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Posted Under Tarot

How to Read Scary Tarot Cards without Fear or Despair

Tarot Cards and Candles

Even the most experienced tarot reader can feel their confidence deflate when they see a card in their spread that unnerves them. Many of us learned to interpret tarot through the aid of keywords found in the "little white book" that came with our cards. For some of the darker images of the tarot, the keywords provided were often bleak, such as: ruination, despair, destruction of your plans, and hopelessness! It's no wonder that spotting a frightening image immediately causes many readers to feel dread, especially when such a card appears in the "final outcome" position.

Often, we turn to tarot for healing and clarity. However, if you are left feeling hopeless about your situation because of negative keywords, the reading can feel like a tremendous letdown. Challenging cards that appear in a reading do not doom your hopes to end in calamity. If you are feeling disappointed with a reading's initial message, it may be that you just need to examine the image closer, allowing it to dialogue with your deeper awareness. Tarot is a language of symbols that can speak directly to the luminous spirit that resides deep within you. This awareness can be found far beneath the surface layer of your fears. To get the most from tarot imagery, you must look beyond the thin veil of your fears. One powerful archetype that has provided emblematic guidance for how I approach tarot symbolism is the wise High Priestess herself.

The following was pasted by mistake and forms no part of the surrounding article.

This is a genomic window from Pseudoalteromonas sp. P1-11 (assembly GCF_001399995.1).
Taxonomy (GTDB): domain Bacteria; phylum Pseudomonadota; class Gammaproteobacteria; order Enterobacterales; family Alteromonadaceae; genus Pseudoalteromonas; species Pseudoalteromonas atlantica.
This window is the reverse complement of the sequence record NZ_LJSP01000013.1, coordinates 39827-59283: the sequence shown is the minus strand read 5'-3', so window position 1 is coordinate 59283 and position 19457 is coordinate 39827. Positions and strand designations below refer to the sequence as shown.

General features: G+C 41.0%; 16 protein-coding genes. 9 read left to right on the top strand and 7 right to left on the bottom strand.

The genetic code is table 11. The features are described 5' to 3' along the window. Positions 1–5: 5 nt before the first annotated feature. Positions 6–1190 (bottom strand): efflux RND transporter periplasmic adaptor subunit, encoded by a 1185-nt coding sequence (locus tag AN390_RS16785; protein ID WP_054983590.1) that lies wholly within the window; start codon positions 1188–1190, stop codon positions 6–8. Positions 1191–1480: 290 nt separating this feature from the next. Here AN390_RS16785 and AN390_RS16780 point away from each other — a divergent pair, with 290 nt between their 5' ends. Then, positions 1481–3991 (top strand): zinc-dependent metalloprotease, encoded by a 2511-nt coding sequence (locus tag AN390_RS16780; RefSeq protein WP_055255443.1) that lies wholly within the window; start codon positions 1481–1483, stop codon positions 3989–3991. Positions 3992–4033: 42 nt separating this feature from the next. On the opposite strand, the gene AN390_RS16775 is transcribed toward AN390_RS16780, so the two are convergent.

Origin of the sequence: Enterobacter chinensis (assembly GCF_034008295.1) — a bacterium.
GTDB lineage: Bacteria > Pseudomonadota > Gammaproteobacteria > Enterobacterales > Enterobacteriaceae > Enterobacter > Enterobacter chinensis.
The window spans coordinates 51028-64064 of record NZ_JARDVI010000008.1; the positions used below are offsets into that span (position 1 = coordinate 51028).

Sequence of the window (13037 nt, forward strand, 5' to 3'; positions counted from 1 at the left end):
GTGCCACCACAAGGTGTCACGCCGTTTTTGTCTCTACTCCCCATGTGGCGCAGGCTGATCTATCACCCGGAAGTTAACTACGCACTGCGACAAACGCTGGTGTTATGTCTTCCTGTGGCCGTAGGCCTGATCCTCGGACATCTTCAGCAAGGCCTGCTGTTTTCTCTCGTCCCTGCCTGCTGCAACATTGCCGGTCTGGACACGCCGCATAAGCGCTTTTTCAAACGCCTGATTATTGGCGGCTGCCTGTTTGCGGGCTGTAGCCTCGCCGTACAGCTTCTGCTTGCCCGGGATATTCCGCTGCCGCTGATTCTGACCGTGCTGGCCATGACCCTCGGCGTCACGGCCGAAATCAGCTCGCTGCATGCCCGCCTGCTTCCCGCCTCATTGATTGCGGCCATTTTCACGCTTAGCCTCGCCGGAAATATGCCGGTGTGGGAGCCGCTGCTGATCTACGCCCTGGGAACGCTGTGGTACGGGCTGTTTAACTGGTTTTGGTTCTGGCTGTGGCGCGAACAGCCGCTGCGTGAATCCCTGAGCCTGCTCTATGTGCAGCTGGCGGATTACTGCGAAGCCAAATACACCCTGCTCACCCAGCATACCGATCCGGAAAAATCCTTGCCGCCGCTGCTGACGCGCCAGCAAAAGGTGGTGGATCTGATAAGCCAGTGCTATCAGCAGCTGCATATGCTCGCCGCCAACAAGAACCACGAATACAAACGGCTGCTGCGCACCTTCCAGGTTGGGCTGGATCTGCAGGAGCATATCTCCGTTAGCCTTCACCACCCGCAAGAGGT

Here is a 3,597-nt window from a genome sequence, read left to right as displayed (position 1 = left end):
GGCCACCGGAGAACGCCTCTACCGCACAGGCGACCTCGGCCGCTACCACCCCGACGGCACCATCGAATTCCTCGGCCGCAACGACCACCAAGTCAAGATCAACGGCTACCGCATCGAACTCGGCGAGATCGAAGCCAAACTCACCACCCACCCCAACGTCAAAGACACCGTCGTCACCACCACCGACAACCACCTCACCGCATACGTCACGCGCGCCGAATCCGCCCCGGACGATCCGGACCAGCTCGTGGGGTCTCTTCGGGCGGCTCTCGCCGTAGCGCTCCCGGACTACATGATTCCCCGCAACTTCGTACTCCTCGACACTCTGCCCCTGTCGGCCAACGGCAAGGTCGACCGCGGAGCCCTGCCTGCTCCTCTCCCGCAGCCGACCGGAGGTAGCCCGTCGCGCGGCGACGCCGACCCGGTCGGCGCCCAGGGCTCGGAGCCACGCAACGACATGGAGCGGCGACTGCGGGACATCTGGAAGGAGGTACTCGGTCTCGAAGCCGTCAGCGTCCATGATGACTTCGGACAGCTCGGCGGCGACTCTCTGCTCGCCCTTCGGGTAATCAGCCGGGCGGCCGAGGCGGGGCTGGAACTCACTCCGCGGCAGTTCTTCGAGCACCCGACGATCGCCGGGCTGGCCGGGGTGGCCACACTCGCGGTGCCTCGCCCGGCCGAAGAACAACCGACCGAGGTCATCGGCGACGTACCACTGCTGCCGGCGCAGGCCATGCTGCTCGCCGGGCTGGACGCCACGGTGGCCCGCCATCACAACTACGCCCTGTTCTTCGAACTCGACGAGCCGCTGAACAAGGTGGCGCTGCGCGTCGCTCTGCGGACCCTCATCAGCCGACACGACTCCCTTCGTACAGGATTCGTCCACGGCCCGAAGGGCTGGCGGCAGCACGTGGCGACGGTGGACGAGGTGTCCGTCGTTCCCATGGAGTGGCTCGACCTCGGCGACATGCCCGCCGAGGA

High Priestess from Llewellyn's Classic Tarot

In the Rider-Waite-Smith deck, the High Priestess sits serenely before a vast sea. This sea is a symbol for the depth wisdom she has gained from many lifetimes of experiences. You also have a vast ocean of inner knowing within you. Can you sense it? Within these waters can be found all the answers to any question you could possibly ask. However, if your fear is triggered, it can be difficult to hear your ocean's oracular song. Obscuring the view of the vast ocean is the Priestess's thin veil. It is decorated with images of pomegranates, the fruit of the Underworld. The Underworld is where our fears dwell. It is a dark landscape that can frighten the ego into resisting change. However, more than just fear of death and transformation reside in the Underworld. It is also a symbolic realm deep within your consciousness, where unimaginable riches can be found. One name for the Lord of the Underworld is Pluto, which could also be translated as "wealth." When you have the courage to delve into the Underworld of your consciousness, great treasure can be found. Facing your shadow honestly can revitalize dreams long abandoned and restore courage once thought lost. By reengaging with the best parts of yourself, the answer to a rather mundane question is brought into focus with far more meaning. Like the phoenix, you are reborn to the waking world awakened, revitalized, and renewed.